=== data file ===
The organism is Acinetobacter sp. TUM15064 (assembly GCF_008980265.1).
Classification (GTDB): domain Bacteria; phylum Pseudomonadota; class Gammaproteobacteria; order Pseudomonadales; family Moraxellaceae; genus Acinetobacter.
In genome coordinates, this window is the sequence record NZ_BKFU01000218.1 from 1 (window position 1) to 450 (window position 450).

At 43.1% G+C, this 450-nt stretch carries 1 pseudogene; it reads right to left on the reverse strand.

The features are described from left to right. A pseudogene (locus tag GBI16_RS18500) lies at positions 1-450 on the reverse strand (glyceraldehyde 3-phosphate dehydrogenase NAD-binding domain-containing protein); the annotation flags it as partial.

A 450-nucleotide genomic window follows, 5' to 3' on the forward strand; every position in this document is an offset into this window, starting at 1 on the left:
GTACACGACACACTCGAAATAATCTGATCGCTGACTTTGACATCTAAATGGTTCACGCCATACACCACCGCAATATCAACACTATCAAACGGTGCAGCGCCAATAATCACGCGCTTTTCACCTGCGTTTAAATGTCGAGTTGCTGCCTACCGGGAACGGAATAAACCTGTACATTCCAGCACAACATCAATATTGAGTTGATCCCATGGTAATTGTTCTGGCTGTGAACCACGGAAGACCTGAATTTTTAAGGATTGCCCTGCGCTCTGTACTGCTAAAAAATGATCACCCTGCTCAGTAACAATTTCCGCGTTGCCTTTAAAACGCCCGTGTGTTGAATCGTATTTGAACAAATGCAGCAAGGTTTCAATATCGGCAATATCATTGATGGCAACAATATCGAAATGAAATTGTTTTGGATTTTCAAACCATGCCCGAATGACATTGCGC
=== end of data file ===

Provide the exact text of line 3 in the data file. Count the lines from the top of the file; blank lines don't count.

In genome coordinates, this window is the sequence record NZ_BKFU01000218.1 from 1 (window position 1) to 450 (window position 450).